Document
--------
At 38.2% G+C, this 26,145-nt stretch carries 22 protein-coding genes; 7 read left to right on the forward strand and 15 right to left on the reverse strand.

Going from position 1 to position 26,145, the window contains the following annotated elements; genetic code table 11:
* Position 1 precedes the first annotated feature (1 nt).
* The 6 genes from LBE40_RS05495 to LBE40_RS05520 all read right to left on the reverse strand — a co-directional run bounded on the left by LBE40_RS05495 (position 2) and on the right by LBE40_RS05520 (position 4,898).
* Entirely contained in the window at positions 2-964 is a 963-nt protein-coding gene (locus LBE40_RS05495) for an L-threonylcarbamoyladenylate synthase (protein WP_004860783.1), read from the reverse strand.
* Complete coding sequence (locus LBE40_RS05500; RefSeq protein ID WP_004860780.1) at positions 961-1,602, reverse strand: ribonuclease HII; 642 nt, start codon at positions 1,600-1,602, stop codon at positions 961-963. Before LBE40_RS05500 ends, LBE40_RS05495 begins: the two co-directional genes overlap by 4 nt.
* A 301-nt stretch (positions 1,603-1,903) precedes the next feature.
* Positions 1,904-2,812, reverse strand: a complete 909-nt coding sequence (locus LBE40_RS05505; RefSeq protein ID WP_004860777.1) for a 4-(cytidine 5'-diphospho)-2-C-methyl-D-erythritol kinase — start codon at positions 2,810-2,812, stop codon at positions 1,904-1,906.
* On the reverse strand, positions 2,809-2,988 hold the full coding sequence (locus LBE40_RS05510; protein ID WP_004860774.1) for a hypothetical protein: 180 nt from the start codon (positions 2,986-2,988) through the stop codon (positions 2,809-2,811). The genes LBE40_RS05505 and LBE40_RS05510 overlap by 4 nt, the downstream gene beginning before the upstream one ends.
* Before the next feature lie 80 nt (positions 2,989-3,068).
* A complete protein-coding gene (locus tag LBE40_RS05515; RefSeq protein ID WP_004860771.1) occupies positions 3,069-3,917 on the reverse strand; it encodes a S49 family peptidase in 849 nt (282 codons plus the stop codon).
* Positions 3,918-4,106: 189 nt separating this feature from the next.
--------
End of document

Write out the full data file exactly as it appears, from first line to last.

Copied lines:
At 38.2% G+C, this 26,145-nt stretch carries 22 protein-coding genes; 7 read left to right on the forward strand and 15 right to left on the reverse strand.

Going from position 1 to position 26,145, the window contains the following annotated elements; genetic code table 11:
* Position 1 precedes the first annotated feature (1 nt).
* The 6 genes from LBE40_RS05495 to LBE40_RS05520 all read right to left on the reverse strand — a co-directional run bounded on the left by LBE40_RS05495 (position 2) and on the right by LBE40_RS05520 (position 4,898).
* Entirely contained in the window at positions 2-964 is a 963-nt protein-coding gene (locus LBE40_RS05495) for an L-threonylcarbamoyladenylate synthase (protein WP_004860783.1), read from the reverse strand.
* Complete coding sequence (locus LBE40_RS05500; RefSeq protein ID WP_004860780.1) at positions 961-1,602, reverse strand: ribonuclease HII; 642 nt, start codon at positions 1,600-1,602, stop codon at positions 961-963. Before LBE40_RS05500 ends, LBE40_RS05495 begins: the two co-directional genes overlap by 4 nt.
* A 301-nt stretch (positions 1,603-1,903) precedes the next feature.
* Positions 1,904-2,812, reverse strand: a complete 909-nt coding sequence (locus LBE40_RS05505; RefSeq protein ID WP_004860777.1) for a 4-(cytidine 5'-diphospho)-2-C-methyl-D-erythritol kinase — start codon at positions 2,810-2,812, stop codon at positions 1,904-1,906.
* On the reverse strand, positions 2,809-2,988 hold the full coding sequence (locus LBE40_RS05510; protein ID WP_004860774.1) for a hypothetical protein: 180 nt from the start codon (positions 2,986-2,988) through the stop codon (positions 2,809-2,811). The genes LBE40_RS05505 and LBE40_RS05510 overlap by 4 nt, the downstream gene beginning before the upstream one ends.
* Before the next feature lie 80 nt (positions 2,989-3,068).
* A complete protein-coding gene (locus tag LBE40_RS05515; RefSeq protein ID WP_004860771.1) occupies positions 3,069-3,917 on the reverse strand; it encodes a S49 family peptidase in 849 nt (282 codons plus the stop codon).
* Positions 3,918-4,106: 189 nt separating this feature from the next.